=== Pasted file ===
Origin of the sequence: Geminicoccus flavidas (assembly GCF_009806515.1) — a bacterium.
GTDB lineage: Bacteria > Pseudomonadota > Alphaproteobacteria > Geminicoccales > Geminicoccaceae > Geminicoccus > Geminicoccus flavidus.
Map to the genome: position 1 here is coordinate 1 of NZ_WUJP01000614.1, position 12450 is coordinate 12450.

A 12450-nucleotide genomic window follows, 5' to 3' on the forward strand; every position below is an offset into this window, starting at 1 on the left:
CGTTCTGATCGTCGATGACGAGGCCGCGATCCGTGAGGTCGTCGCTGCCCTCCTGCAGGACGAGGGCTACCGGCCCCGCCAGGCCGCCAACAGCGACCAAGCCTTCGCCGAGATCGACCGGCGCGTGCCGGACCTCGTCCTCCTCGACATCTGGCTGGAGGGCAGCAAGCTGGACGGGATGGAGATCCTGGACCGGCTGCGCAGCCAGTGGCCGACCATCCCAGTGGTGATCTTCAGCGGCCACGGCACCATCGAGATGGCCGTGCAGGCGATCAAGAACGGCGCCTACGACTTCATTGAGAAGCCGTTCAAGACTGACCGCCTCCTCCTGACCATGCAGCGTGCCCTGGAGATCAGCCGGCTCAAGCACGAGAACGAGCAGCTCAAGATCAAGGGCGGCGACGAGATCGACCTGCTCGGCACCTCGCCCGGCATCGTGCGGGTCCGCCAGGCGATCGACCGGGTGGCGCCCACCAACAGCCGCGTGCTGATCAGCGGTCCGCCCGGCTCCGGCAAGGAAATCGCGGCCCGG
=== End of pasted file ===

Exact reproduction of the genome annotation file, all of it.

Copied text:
Origin of the sequence: Geminicoccus flavidas (assembly GCF_009806515.1) — a bacterium.
GTDB lineage: Bacteria > Pseudomonadota > Alphaproteobacteria > Geminicoccales > Geminicoccaceae > Geminicoccus > Geminicoccus flavidus.
Map to the genome: position 1 here is coordinate 1 of NZ_WUJP01000614.1, position 12450 is coordinate 12450.

A 12450-nucleotide genomic window follows, 5' to 3' on the forward strand; every position below is an offset into this window, starting at 1 on the left:
CGTTCTGATCGTCGATGACGAGGCCGCGATCCGTGAGGTCGTCGCTGCCCTCCTGCAGGACGAGGGCTACCGGCCCCGCCAGGCCGCCAACAGCGACCAAGCCTTCGCCGAGATCGACCGGCGCGTGCCGGACCTCGTCCTCCTCGACATCTGGCTGGAGGGCAGCAAGCTGGACGGGATGGAGATCCTGGACCGGCTGCGCAGCCAGTGGCCGACCATCCCAGTGGTGATCTTCAGCGGCCACGGCACCATCGAGATGGCCGTGCAGGCGATCAAGAACGGCGCCTACGACTTCATTGAGAAGCCGTTCAAGACTGACCGCCTCCTCCTGACCATGCAGCGTGCCCTGGAGATCAGCCGGCTCAAGCACGAGAACGAGCAGCTCAAGATCAAGGGCGGCGACGAGATCGACCTGCTCGGCACCTCGCCCGGCATCGTGCGGGTCCGCCAGGCGATCGACCGGGTGGCGCCCACCAACAGCCGCGTGCTGATCAGCGGTCCGCCCGGCTCCGGCAAGGAAATCGCGGCCCGG